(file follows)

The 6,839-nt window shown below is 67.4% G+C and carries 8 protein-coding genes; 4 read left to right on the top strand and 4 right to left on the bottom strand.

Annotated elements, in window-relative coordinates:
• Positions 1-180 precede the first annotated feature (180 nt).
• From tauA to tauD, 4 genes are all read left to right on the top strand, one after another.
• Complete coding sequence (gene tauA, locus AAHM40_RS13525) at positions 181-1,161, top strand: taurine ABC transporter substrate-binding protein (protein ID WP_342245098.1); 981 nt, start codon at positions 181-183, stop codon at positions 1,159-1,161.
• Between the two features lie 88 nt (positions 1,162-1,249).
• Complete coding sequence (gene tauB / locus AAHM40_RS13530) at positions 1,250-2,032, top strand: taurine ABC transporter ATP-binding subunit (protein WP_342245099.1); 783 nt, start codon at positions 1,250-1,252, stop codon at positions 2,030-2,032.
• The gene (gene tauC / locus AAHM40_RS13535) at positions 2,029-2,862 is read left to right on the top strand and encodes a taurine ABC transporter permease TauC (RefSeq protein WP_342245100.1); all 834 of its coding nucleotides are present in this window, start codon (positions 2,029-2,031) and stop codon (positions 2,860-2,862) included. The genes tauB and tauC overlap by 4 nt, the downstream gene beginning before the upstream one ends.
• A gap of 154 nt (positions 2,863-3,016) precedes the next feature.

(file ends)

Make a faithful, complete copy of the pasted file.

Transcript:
The 6,839-nt window shown below is 67.4% G+C and carries 8 protein-coding genes; 4 read left to right on the top strand and 4 right to left on the bottom strand.

Annotated elements, in window-relative coordinates:
• Positions 1-180 precede the first annotated feature (180 nt).
• From tauA to tauD, 4 genes are all read left to right on the top strand, one after another.
• Complete coding sequence (gene tauA, locus AAHM40_RS13525) at positions 181-1,161, top strand: taurine ABC transporter substrate-binding protein (protein ID WP_342245098.1); 981 nt, start codon at positions 181-183, stop codon at positions 1,159-1,161.
• Between the two features lie 88 nt (positions 1,162-1,249).
• Complete coding sequence (gene tauB / locus AAHM40_RS13530) at positions 1,250-2,032, top strand: taurine ABC transporter ATP-binding subunit (protein WP_342245099.1); 783 nt, start codon at positions 1,250-1,252, stop codon at positions 2,030-2,032.
• The gene (gene tauC / locus AAHM40_RS13535) at positions 2,029-2,862 is read left to right on the top strand and encodes a taurine ABC transporter permease TauC (RefSeq protein WP_342245100.1); all 834 of its coding nucleotides are present in this window, start codon (positions 2,029-2,031) and stop codon (positions 2,860-2,862) included. The genes tauB and tauC overlap by 4 nt, the downstream gene beginning before the upstream one ends.
• A gap of 154 nt (positions 2,863-3,016) precedes the next feature.